Scientists capture footage of giant deep-sea fish off Gulf of Mexico in first of its kind HD video

The oarfish, or Regalecus glesne, lives so deep under the ocean that it is usually only seen when it’s washed ashore or fatally injured.

The oarfish is the longest bony fish in the sea, believed to be able to reach 50 feet or more in length.

Mark Benfield, Louisiana State University Remarkably captured by HD cameras, an oarfish is seen swimming off the Gulf of Mexico in August, 2011.

Never before seen video footage of an elusive 8-foot long deep-sea oarfish, alive and in its natural habitat in the Gulf of Mexico, has been released by scientists who are calling it the first of its kind.

The giant bony fish whose mystery dates to tales of sea monsters and mermaids was remarkably filmed in high definition by a remotely operated vehicle in 2011 before the video’s release this week.

The footage is believed to be a first of its kind when it comes to clarity and contact with an oarfish, or Regalecus glesne, with the creature typically seen washed ashore dead or fatally injured.

The oarfish is the longest bony fish in the sea, believed to be able to reach 50 feet or more in length, while this one was estimated to be around 8 feet.

The oarfish is the longest bony fish in the sea, believed to be able to reach 50 feet or more in length, while this one was estimated to be around 8 feet.   Mark Benfield, Louisiana State University

Mark C. Benfield, a professor of oceanography at Louisiana State University, was one of 14 to 16 scientists floating above the ROV that August when one of them yelled out for their camera to stop.

There, floating vertically, its head looking up toward the surface, was the ghostly pale creature, its dorsal fin rippling up and down its back while appearing to stare straight back at them.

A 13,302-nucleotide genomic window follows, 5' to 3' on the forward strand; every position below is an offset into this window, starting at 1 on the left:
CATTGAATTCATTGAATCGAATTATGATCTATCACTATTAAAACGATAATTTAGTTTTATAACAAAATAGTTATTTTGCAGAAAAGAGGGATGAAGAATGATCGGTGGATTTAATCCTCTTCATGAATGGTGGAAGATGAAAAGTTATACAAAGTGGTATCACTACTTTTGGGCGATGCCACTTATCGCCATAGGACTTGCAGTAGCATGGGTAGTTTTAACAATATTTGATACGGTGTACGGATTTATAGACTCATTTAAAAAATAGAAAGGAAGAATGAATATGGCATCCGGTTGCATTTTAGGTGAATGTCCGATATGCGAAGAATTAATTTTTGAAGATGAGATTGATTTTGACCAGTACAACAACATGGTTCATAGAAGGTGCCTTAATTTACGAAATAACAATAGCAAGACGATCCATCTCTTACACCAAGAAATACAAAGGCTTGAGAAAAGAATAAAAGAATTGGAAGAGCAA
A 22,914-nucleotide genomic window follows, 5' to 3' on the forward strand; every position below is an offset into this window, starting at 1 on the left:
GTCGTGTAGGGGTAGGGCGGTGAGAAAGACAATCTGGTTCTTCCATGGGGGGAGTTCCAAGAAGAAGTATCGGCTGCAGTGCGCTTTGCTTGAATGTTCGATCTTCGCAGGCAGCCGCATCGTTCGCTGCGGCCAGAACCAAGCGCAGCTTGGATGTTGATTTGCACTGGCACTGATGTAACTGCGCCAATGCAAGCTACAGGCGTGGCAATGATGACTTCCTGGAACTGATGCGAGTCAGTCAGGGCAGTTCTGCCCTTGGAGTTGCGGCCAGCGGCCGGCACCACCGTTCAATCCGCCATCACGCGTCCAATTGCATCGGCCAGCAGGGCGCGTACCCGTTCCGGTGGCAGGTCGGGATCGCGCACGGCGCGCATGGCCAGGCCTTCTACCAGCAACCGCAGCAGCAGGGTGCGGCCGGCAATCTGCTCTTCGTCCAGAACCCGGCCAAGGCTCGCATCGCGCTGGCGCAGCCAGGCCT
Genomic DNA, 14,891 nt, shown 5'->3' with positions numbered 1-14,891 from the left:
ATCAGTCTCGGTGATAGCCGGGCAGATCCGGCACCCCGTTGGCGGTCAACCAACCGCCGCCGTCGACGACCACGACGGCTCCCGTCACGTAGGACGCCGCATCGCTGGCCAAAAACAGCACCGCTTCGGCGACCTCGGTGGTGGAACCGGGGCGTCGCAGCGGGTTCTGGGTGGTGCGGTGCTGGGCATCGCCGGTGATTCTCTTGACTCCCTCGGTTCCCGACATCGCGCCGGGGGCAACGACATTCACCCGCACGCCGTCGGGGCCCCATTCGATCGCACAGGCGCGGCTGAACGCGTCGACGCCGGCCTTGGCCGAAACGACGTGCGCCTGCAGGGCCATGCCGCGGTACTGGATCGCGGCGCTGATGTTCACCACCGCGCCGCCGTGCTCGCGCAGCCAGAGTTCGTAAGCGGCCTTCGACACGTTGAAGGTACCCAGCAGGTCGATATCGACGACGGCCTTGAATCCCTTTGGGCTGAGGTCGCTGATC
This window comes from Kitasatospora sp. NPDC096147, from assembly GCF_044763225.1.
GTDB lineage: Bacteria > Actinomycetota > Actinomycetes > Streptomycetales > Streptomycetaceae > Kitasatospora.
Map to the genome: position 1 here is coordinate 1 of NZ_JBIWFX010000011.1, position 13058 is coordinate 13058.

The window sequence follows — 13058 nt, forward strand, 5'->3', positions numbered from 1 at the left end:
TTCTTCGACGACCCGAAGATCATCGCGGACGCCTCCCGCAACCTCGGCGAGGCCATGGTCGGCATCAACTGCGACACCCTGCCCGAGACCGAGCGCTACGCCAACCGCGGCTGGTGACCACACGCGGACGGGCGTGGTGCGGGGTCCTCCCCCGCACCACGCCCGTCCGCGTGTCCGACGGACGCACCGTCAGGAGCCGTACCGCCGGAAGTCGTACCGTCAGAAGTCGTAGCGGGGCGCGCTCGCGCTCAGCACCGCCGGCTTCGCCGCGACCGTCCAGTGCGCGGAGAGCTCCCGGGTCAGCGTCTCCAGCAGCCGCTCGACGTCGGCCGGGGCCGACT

“It was just so exciting to be in that control room, and we were beaming that footage onto a big screen,” Benfield told The News. “People could just not believe the clarity.”

It was only after about 10 minutes that the fish finally fled the ROV's sight after showing possible mutual curiosity.

It was only after about 10 minutes that the fish finally fled the ROV’s sight after showing possible mutual curiosity.   Mark Benfield, Lousiana State University

As Benfield’s following report in the Journal of Fish Biology describes, the fish showed no initial fright of the ROV but hints of curiosity instead.

“The individual responded to the ROV by descending tail-first while maintaining visual contact with the ROV by orienting its head towards the vehicle,” the report published in April reads.

After approximately 10 minutes’ time, the fish finally abruptly fled the ROV. The scientists observed “that although R. glesne is fully capable of attempting a rapid escape from a potential threat, rapid escape was not the initial response.”

The fish showed no initial fright of the ROV but hints of curiosity instead.

The fish showed no initial fright of the ROV but hints of curiosity instead.   Mark Benfield, Lousiana State University

The remarkable discovery was the fifth oarfish filmed in the Gulf by the scientists between 2008 and 2011 but as Benfield points out, it’s the most clear they’ve ever seen one while still alive.

It was in fact so clear they were able to spot a parasite on one of its fins — a first documentation in the scientific community.

In the fall of 2012 this 15-foot oarfish was caught on camera in Cabo San Lucas, Mexico where it washed on shore before it, like many before, died.

In the fall of 2012 this 15-foot oarfish was caught on camera in Cabo San Lucas, Mexico where it washed on shore before it, like many before, died.   Jared Clingo via YouTube

But just as the discovery wasn’t the first, it also wasn’t the biggest by the scientists, Benfield reveals.

Among their previous discoveries was an oarfish measuring 20-feet in size. At the fish’s greatest size — as the longest bony fish in the sea — they’re believed to be able to reach 50 feet or more in length.

Without further exploration, Benfield stresses the greatest discoveries as yet to be found.

“Our goal is to document what’s out there,” Benfield said. “Having access to these ROVs is a real benefit to the scientific community.”

The ROV lent to the scientists was just one of hundreds that are currently working in partnership with offshore oil drillers in the Gulf.

In contrast, Benfield said there are only about a dozen research ROVs capable of diving more than 1,000 yards. The research partnership is therefore crucial toward the discovery of what may be out there, he said.